Next post: Welcome to Buckeye Country, Part 1 (food)
I admit it: I’m one of those people who constantly uses travel or restaurant review websites like TripAdvisor or Urbanspoon and never actually posts a review myself. Even with my bad travel karma and Internet etiquette, the travel Gods haven’t smote me with food poisoning or sent me home with a brood of bedbugs … yet. Consider this blog reparation for three decades of relishing in my own travel discoveries … and then not sharing them with you.
It’s not that I’m hopping in my car or booking a plane every weekend to go to some exotic location (Madrid, St. John) or un-exotic location (my wife probably won’t let me lead her through parts of downtown Cincinnati ever again), but I think I’ve learned enough over the years to know what to do (like how to get from one attraction to the next BEFORE you arrive in your destination city) and not to do (like rent a dirty villa in the Caribbean). Not only can I offer tips on restaurants, hotels and attractions we frequent on vacations, but also reviews of places in our recently adopted home of Indianapolis.
Don’t expect this to be a Frommer’s or Fodor’s guide to the world, rather, a collection of thoughts more focused on North America. While my wife and I like to travel, we haven’t gone across the globe quite yet and we equally enjoy hanging out together at home or in Indy. I tend to always be “on the move” and she likes to stay at home, hence our blog name.
But before we get going, I should probably introduce you to the “Rover and the Recluse” gang:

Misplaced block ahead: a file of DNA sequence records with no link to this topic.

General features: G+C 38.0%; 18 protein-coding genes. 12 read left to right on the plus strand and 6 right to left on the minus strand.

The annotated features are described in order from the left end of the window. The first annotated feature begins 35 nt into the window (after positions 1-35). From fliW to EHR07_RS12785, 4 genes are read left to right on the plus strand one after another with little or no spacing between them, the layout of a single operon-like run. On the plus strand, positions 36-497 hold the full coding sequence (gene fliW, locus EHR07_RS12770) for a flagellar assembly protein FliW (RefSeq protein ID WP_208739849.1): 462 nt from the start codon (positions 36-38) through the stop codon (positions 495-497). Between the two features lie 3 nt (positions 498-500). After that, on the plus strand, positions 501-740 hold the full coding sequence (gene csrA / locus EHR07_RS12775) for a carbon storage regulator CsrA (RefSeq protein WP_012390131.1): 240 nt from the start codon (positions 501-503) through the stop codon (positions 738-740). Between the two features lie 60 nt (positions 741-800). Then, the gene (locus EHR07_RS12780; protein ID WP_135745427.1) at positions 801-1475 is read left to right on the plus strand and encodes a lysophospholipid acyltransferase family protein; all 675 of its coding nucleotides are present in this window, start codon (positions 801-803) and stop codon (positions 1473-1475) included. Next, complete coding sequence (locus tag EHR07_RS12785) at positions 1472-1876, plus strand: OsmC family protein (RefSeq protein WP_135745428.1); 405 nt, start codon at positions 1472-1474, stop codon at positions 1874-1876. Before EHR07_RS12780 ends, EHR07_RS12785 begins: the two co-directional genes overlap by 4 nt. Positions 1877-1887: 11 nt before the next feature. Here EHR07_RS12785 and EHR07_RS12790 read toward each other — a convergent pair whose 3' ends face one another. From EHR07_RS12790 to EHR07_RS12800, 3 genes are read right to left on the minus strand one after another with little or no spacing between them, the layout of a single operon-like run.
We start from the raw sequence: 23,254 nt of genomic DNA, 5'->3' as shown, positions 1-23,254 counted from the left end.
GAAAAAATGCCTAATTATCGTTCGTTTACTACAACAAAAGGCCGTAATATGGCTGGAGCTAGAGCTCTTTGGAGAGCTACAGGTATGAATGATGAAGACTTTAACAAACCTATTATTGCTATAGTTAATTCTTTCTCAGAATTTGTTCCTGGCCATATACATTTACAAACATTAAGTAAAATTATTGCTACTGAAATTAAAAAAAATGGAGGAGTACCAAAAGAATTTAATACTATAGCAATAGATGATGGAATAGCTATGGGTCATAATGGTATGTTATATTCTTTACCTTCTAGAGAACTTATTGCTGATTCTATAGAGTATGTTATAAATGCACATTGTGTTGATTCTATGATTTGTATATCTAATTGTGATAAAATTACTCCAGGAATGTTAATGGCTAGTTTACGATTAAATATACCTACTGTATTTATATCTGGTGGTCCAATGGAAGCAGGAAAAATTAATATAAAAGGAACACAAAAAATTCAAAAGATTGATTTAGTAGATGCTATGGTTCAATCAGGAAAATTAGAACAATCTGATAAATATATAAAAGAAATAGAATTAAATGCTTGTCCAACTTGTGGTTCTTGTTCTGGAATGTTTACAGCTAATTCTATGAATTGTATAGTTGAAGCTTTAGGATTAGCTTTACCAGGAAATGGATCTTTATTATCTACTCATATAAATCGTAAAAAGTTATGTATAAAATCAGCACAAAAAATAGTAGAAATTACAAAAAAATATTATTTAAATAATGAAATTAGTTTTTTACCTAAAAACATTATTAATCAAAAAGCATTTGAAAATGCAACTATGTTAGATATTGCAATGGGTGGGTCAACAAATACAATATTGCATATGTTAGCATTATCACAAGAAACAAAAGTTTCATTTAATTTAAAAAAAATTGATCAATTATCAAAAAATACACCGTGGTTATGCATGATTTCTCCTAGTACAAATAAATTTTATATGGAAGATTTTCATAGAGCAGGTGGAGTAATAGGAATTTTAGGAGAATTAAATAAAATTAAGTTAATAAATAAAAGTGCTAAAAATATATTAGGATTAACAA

Caitlyn: This 20-something is sassy, opinionated and knows what she wants. Caitlyn is an artist and historian and likes to visit museums. She’s the street-smart one in this relationship. She also keeps a watch on the bank accounts to make sure her dashing husband (me) doesn’t spend asinine amounts on things like nosebleed seats for a Maple Leafs-Canadiens game in Toronto.
Kristofer (me): Early thirties and a public relations guy by day but, by night, borderline obsessive-compulsive trip planner. Chances are, I’ll be looking at travel ideas even while in the bathroom. TMI? There’s NO REST for the successful traveler … unless a beach is involved, then it is all about rest. Married since September 2012 to Caitlyn, my No. 1 travel buddy.
Jackson: Our little stray that showed up on our porch four days after Caitlyn and I married. Cute kitten must have known true love when he saw it – well played, cat. Any typos you see in blog entries are likely a result of him walking over our laptop keyboard while one of us is writing them.
That’s it for now, so sit back, relax and enjoy the ride.
Next post: Hot deals on hotel rooms